IAAC Exhibition of Contemporary Indian Art of the Diaspora 2014

Nandini Chirimar
Nandini Chirimar
Nandini Chirimar

Everyday life is the foundation of my work. I constantly obeserve and think about myself, my surroundings and the traditions that shape my actions. I draw from personal history, relationships, places I have lived in, maps and my different roles as an Indian woman/mother living in America. Through my work I also seek to document current culture and societal norms that we exist within.

Researching everyday objects for their function in our life, and their social significance, is part of my process. These include household objects, things in drawers, shelves, rooms and traditional and non-traditional objects. I research their physical characteristics and what happens when they are taken out of context and repeated or combined. As an example, threads used in Indian ceremonies are tied together using multiples of knots, or a drawing becomes a collection of thousands of minute seeds, spices, grains etc. Out of context, these objets acquire a new existence and almost abstract identity – yet seeing them repeated forces one to become aware of and question their overwhelming importance in our lives.

Relationships interest me – for example, between a husband and wife, a woman and her kitchen, where I am and where I come from, etc. I obsessively collect objects that represent relatonships and journal my observations and questions in my drawings.

I use Japanese Kozo paper to make detailed drawings using pencil, watercolor and embroidery. Printmaking techniques, like etching, aquatint, collograph, chine-colle and Indian/Japanese woodblock printing are an integral part of my work. Often, the drawings and prints are layered, cut or pressed together to become mixed media works. Sometimes they are manipulated to become objects themselves, and morph into sculptural pieces where physical objects become the focus, like things collected in glass jars or bangles sewn on fabric.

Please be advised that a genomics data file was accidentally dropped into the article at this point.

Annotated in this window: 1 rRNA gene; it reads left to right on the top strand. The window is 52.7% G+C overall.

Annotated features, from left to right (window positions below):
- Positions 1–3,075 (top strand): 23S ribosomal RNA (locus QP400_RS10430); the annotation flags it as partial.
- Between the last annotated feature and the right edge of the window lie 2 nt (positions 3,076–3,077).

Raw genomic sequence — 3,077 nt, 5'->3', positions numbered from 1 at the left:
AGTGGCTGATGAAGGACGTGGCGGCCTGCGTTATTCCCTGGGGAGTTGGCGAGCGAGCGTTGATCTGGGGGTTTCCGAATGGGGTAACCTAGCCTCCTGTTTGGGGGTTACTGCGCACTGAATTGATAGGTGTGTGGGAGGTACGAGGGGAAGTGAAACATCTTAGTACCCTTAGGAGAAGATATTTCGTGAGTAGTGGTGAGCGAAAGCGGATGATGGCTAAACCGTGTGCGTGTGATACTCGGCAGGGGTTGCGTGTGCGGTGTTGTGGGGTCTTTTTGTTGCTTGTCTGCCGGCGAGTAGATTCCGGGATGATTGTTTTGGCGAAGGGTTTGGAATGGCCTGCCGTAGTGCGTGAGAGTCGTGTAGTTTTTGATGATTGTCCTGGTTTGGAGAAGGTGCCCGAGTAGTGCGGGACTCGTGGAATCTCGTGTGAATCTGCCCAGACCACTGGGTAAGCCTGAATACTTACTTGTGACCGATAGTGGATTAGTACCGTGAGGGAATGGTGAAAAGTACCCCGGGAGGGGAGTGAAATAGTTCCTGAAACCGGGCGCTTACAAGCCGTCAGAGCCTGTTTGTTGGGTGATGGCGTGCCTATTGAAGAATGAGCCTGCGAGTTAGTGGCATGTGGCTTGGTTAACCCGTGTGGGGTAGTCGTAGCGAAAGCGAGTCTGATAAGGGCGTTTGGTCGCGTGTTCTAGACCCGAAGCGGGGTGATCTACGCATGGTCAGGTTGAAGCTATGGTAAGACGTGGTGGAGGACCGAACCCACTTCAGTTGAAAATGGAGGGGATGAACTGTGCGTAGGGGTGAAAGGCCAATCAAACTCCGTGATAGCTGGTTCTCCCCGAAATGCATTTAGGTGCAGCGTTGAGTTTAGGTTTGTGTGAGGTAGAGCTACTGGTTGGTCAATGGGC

Nandini Chirimar grew up in Jaipur, India, and started studying art at College of Art, New Delhi. She was awarded a full scholarship by Cornell University to pursue her undergraduate education, so came to the USA in 1987 to complete her BFA in Drawing and Painting from Cornell. She went on to study art with Grace Hartigan at the Hoffberger School of Painting, Maryland Institute College of Art, where she did her MFA in Painting. She was also awarded a residency at the Skowhegan School of Painting and Sculpture, which she attended in the summer of 1991. In addition, Nandini learned viscosity printing from Arun Bose and spent four years in Japan studying woodblock printing with Taika Kinoshita. She is currently exploring other printmaking techniques with Vijay Kumar at the Manhattan Graphics Center, New York.

Nandini has shown her work many international venues, including Allen Gallery, New York; Queens Museum of Art, New York; Ganges Art Gallery, Kolkata; Centre for International Modern Art (CIMA), Kolkata; Exhibit 320 Gallery, New Delhi; Ono Gallery, Tokyo; CWAJ Print Shows, Tokyo; Twelve Gates Gallery, Philadelphia; Taubman Art Museum, Virginia; AHAF Fair, Korea; SLICK II Fair, Paris; India Art Fair, New Delhi and in Erasing Borders Traveling Exhibitions. 
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